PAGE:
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When requesting court reporting services from a court reporting agency, many attorneys ask whether a court reporter is “certified.”  The answer depends on what is meant by certification.

Professional court reporting services are certified by the National Court Reporters Association, a professional association comprised of court reporters,

Cincinnati Court Reporting

Greg Keyser, Esquire

legal videographers, and court reporting firms throughout the United States.  The NCRA sets standards for professional court reporting and legal videography, establishes ethical rules for the court reporting industry, and offers industry certification and continuing professional training.

The NCRA tests and certifies stenographic court reporters for three designations: Registered Professional Reporter (RPR), Registered Merit Reporter (RMR), and Registered Diplomate Reporter (RDR).

  • Registered Professional Reporter (RPR)

RPR certification is conferred on stenographic court reporters who have proven a base of both technical skill and industry knowledge.  It is earned by passing a technical skills examination requiring a court reporter to stenographically record spoken words in three distinct settings and accurately transcribe the recorded words under time pressure.  A candidate for RPR certification must record a literary passage at 180 words per minute, a jury charge at 200 words per minute, and testimony – both questions and answers – at 220 words per minute.  An RPR candidate must also pass a written knowledge examination testing knowledge on reporting practices, professional practices, and relevant technology.  Like all NCRA certifications, RPR certification is subject to continuing education requirements.

Many companies that contract court reporting services now require that court reporting services be delivered by stenographic court reporters with an RPR designation.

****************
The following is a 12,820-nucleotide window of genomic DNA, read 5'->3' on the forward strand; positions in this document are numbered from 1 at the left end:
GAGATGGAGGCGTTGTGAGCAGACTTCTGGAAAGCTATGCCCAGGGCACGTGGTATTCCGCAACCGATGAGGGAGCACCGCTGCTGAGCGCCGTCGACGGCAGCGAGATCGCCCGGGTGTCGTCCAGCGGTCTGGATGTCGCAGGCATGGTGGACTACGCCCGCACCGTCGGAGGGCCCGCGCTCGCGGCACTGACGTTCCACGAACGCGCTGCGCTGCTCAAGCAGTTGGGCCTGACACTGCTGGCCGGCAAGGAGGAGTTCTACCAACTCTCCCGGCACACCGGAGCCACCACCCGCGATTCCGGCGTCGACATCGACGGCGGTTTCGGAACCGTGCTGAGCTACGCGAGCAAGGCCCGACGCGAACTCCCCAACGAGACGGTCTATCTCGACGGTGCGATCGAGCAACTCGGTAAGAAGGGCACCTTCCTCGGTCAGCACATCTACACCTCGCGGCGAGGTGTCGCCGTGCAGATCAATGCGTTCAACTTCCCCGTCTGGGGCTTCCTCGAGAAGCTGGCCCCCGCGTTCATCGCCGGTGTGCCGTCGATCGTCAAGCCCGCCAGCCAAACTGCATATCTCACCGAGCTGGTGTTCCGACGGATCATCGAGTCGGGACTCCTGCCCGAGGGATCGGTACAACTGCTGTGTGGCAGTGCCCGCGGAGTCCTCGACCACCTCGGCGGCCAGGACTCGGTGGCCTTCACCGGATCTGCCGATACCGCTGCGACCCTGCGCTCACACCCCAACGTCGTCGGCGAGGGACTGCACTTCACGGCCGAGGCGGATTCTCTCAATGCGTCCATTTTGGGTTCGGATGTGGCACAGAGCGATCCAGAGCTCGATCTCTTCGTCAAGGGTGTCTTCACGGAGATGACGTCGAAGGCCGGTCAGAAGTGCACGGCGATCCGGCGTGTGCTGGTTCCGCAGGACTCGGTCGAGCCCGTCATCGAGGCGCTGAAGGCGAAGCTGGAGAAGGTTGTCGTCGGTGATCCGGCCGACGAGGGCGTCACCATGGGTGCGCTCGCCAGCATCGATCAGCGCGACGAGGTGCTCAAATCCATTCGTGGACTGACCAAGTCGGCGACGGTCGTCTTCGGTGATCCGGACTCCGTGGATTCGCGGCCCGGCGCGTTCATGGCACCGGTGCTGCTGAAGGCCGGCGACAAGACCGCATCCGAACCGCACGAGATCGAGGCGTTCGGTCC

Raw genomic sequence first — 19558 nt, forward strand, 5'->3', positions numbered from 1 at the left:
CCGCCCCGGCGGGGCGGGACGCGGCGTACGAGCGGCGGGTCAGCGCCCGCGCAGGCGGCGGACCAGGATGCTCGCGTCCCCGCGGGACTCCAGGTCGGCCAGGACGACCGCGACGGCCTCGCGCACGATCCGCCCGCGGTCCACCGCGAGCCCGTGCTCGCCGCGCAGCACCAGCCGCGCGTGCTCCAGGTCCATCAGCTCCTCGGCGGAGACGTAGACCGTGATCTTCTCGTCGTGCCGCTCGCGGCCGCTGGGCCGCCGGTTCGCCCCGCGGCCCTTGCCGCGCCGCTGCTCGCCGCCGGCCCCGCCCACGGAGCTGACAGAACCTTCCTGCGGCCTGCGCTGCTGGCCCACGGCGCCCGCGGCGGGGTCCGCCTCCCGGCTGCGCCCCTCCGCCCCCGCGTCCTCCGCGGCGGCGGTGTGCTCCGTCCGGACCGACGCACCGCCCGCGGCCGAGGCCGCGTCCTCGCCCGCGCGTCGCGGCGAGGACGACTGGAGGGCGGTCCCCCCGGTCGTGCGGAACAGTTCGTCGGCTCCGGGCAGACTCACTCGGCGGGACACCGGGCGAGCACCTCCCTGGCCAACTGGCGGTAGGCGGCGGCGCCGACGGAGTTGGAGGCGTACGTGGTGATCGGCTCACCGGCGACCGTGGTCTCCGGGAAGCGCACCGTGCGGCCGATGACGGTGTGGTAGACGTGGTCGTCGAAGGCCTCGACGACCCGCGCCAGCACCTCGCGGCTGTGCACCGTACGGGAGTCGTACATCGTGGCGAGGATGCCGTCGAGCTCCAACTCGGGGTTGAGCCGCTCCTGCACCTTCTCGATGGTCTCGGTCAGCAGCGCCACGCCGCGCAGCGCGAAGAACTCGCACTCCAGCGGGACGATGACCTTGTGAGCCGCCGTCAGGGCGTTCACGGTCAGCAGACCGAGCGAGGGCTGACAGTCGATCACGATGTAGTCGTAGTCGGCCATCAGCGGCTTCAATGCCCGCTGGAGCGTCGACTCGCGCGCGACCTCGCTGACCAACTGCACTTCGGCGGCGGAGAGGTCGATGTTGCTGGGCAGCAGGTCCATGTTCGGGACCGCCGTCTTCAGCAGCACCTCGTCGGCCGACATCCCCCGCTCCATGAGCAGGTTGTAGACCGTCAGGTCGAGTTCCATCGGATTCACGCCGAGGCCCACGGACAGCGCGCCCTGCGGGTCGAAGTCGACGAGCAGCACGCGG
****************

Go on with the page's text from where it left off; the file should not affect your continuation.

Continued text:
• Registered Merit Reporter (RMR)

Once a reporter earns RPR certification, he or she becomes eligible to seek certification as an RMR.  RMR certification denotes superior stenographic reporting skill.  The technical standard for RMR designation is quite high; only about 3,000 court reporters have earned RMR certification, comprising just 16% of those holding RPR certification.

Candidates for RMR certification must pass a three-part technical skills examination requiring a court reporter to record a literary passage at 200 words per minute, a jury charge at 240 words per minute, and testimony at 260 words per minute.  Recorded passages must then be accurately transcribed under time pressure.

  • Registered Diplomate Reporter (RDR)

RDR is the highest certification awarded to stenographic court reporters.  It is reserved for an exclusive group of court reporting professionals who have proven exemplary skills in all facets of court reporting.  Only 350 court reporters have earned RDR certification.

Testing for RDR certification is limited to court reporters who have already proven superior technical skill by earning RMR certification.  RDR certification is earned by passing a written knowledge examination focusing on three general areas of inquiry: technology, reporting practices, and professional practices.  The examination is daunting, delving deeply into topics such as current technology and substantive legal knowledge.

When investigating a court reporter’s certifications, look for these letters.